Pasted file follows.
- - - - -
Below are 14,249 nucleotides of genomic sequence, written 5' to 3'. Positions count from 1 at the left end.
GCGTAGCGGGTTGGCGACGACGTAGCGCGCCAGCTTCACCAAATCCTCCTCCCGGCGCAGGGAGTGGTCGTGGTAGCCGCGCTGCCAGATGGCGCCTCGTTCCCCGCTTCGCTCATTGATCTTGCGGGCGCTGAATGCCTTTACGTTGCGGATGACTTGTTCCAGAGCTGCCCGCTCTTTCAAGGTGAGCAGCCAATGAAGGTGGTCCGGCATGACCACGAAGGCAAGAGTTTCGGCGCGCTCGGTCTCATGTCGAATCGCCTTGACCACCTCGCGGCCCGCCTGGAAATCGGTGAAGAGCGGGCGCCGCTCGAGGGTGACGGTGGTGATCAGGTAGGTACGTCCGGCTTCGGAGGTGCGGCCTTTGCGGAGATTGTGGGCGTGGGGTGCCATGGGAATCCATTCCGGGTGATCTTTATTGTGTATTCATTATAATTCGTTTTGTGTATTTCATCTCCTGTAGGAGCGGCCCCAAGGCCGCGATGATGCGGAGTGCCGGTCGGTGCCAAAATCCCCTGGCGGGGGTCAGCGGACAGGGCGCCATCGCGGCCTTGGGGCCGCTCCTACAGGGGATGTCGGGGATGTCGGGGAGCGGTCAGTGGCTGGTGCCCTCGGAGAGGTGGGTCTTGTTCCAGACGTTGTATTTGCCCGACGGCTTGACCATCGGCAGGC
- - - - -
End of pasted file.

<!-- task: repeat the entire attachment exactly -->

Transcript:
Below are 14,249 nucleotides of genomic sequence, written 5' to 3'. Positions count from 1 at the left end.
GCGTAGCGGGTTGGCGACGACGTAGCGCGCCAGCTTCACCAAATCCTCCTCCCGGCGCAGGGAGTGGTCGTGGTAGCCGCGCTGCCAGATGGCGCCTCGTTCCCCGCTTCGCTCATTGATCTTGCGGGCGCTGAATGCCTTTACGTTGCGGATGACTTGTTCCAGAGCTGCCCGCTCTTTCAAGGTGAGCAGCCAATGAAGGTGGTCCGGCATGACCACGAAGGCAAGAGTTTCGGCGCGCTCGGTCTCATGTCGAATCGCCTTGACCACCTCGCGGCCCGCCTGGAAATCGGTGAAGAGCGGGCGCCGCTCGAGGGTGACGGTGGTGATCAGGTAGGTACGTCCGGCTTCGGAGGTGCGGCCTTTGCGGAGATTGTGGGCGTGGGGTGCCATGGGAATCCATTCCGGGTGATCTTTATTGTGTATTCATTATAATTCGTTTTGTGTATTTCATCTCCTGTAGGAGCGGCCCCAAGGCCGCGATGATGCGGAGTGCCGGTCGGTGCCAAAATCCCCTGGCGGGGGTCAGCGGACAGGGCGCCATCGCGGCCTTGGGGCCGCTCCTACAGGGGATGTCGGGGATGTCGGGGAGCGGTCAGTGGCTGGTGCCCTCGGAGAGGTGGGTCTTGTTCCAGACGTTGTATTTGCCCGACGGCTTGACCATCGGCAGGC